3. An Introduction to Geotechnical Engineering published by Pearson, authored by Robert D. Holtz and William D. Kovacs, and sold at $209.

These are now official members of the Oink Oink Academy Hall of Shame, Class of 2017.

I did have an email interchange with the lead authors of these books. Braja Das wrote me: ” I am alerting the the legal team of my publisher about it.” Bob Holtz, Donald Coduto and I had a productive conversation.  In the end all authors claimed they had no control of prices and that they were as frustrated as the rest of us with these price hikes. In short, it appears that responsibility for gouging youngsters with these  ever increasing prices lies publishing companies are. Today, when information is frictionless and costs little, perhaps the age of the textbook as we know it, is over.

That being said, others wrote me that it was not clear that the authors were free from blame and that at least one on this list (the most expensive) had a reputation of churning his books by constantly introducing new editions with tiny changes, forcing each batch of students to keep buying the newer versions.

Here is what *you* can do to help: If you teach geotechnical engineering, do not use these expensive books for your classes. If you teach geotechnical engineering, but successfully do so with much cheaper resources, let us know how. If so motivated write (or work with me in writing) a textbook to sell at around $15. (See this book, a classic in its field: A Field Guide to Genetic Programming by Riccardo Poli et al. available today, new on Amazon for $16.). If you know of egregiously priced textbooks in other areas of Civil engineering, email me details–future Oink-Oink Awards will include these areas as well.

If you are an administrator, make it a rule that no teacher can enforce a certain text book as being absolutely required for a class; better yet, force them to use low price text books and use the extent to which they do this during their evaluation.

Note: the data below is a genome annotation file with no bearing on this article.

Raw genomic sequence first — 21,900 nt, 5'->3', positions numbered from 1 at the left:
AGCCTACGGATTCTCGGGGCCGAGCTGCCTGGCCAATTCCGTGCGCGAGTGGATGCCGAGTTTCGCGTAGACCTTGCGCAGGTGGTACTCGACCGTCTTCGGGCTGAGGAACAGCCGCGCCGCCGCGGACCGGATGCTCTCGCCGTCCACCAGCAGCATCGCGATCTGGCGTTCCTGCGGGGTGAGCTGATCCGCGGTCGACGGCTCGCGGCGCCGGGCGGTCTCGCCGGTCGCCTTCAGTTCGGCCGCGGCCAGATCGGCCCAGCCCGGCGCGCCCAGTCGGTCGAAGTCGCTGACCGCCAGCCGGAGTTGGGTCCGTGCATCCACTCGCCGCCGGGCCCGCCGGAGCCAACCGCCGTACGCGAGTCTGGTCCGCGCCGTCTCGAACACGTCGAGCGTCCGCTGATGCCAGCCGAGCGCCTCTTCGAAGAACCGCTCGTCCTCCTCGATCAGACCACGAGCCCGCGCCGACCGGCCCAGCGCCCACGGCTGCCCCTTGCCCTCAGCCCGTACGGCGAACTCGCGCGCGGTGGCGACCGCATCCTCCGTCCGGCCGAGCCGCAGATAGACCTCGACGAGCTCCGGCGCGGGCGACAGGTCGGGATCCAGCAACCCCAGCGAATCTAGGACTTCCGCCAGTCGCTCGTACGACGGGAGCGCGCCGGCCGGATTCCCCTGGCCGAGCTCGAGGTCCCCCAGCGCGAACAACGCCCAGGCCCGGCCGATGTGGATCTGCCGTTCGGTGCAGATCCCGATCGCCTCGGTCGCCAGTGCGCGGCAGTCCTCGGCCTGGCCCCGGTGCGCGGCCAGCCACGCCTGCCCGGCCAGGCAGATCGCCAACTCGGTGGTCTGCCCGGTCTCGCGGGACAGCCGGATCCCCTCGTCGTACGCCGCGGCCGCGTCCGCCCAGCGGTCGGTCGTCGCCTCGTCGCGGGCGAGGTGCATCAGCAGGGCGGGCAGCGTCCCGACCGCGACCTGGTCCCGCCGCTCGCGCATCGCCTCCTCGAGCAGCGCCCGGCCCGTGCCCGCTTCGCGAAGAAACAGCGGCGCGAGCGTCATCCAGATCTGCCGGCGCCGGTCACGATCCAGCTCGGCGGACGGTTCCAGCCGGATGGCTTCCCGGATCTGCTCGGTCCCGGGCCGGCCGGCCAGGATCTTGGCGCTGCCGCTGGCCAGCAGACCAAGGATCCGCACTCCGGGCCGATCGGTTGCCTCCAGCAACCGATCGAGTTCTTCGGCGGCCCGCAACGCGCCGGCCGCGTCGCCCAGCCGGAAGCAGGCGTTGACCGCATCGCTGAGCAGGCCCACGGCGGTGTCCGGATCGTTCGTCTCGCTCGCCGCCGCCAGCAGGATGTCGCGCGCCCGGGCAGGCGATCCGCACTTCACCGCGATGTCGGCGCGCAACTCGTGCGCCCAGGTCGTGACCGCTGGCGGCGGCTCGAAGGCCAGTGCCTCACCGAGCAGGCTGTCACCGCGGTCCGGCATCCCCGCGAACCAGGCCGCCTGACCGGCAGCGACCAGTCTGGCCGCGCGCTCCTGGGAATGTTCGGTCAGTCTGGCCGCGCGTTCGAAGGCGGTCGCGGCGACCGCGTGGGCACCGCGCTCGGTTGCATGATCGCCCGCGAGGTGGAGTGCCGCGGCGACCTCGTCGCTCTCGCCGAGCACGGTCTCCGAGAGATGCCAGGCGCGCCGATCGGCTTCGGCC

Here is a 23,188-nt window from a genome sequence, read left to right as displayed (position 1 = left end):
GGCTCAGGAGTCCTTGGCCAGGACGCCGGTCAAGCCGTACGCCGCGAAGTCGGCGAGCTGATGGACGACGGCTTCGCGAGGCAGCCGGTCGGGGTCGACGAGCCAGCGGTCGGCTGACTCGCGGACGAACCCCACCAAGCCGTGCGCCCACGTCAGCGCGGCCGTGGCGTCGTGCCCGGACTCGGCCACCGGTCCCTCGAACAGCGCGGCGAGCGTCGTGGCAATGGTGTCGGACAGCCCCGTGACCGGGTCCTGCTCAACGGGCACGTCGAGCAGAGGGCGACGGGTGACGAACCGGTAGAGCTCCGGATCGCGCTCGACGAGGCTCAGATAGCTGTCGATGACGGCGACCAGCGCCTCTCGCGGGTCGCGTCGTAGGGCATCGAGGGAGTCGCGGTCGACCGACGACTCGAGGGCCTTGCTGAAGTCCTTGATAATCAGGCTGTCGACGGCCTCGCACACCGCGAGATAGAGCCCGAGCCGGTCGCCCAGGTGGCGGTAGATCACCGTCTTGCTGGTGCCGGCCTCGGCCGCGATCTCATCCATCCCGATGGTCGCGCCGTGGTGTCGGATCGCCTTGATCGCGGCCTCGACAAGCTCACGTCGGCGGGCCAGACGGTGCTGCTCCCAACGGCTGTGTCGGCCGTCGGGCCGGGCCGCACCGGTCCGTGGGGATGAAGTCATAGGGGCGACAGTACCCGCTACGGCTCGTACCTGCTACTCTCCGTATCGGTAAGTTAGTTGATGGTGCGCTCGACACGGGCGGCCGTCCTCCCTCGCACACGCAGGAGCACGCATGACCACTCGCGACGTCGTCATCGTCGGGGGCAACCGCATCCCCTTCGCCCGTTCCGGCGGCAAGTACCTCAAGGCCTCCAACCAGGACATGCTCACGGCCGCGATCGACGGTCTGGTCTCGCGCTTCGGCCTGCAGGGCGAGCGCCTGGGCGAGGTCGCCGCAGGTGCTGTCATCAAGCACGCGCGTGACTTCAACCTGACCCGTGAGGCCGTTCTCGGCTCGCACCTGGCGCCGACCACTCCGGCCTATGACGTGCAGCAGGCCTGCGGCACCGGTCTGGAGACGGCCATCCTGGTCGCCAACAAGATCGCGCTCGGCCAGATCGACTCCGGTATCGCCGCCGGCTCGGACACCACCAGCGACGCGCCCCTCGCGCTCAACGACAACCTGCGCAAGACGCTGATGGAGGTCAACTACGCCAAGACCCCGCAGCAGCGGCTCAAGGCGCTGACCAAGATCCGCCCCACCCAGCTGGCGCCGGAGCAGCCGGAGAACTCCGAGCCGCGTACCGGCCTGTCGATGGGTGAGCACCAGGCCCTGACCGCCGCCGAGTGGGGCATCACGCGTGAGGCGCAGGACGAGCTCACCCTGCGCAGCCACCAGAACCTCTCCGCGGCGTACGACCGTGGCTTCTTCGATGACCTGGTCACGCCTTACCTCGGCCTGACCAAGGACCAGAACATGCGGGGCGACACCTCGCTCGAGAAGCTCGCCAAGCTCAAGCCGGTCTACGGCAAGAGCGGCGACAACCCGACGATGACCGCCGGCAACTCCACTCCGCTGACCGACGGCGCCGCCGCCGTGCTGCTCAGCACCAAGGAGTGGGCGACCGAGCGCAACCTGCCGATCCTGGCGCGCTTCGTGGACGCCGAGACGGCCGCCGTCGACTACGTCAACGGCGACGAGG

If you are a student and your teacher wants you to use one of these expensive books, write me and let me know.  I will contact the professor and work with him/her to find a cheaper alternative.

Finally, forward this information to others: I have reserved the site to use if ever this movement gains traction.

As always, do let me know your thoughts using the comment feature of this blog.

Note: I sent the material above as an email to my geotechnical colleagues and the responses I got were pretty interesting.  I summarize these below.

  1. Edition churning.  One person wrote to me that he felt that Braja Das was engaging in needlessly coming out with new editions of books, simply to get a new sales cycle going.  Microsoft used to do likewise before the advent of cloud based rented software.  Curious I ran a query on Amazon for Prof. Das to see if he was indeed churning out editions.  The results were very interesting.  Should you wish to run the query yourself, click this link.
  2. One professor wrote me that he takes great care to use older editions because they were cheaper and, interestingly, because he felt that geotechnical engineering was a rather stagnant field, with hardly any innovations that required a new edition of a book every year!
  3. Others wrote to me recommending text books that cost far less, but which they felt, did the job. Looking through the table of contents and their index, I agree with them. After all, when I learned soil mechanics and foundation engineering, my text book was a cheap book printed by some author in India whose name I do not recall.  The book cost Rs. 25 then which then was all of $2.50.  This book gave me sufficient background to do well at Purdue and MIT so I don’t see any need for pretentious, hoighty-toighty, high falutin, bogus, needlessly expensive text books.  Anyway, one book that really stood out to me was this one–I don’t know really how good it is but it seems to have decent reviews: Smith’s Elements of Soil Mechanics, 9th Edition Ian Smith ISBN: 978-0-470-67339-3 488 pages September 2014, Wiley-Blackwell available for $52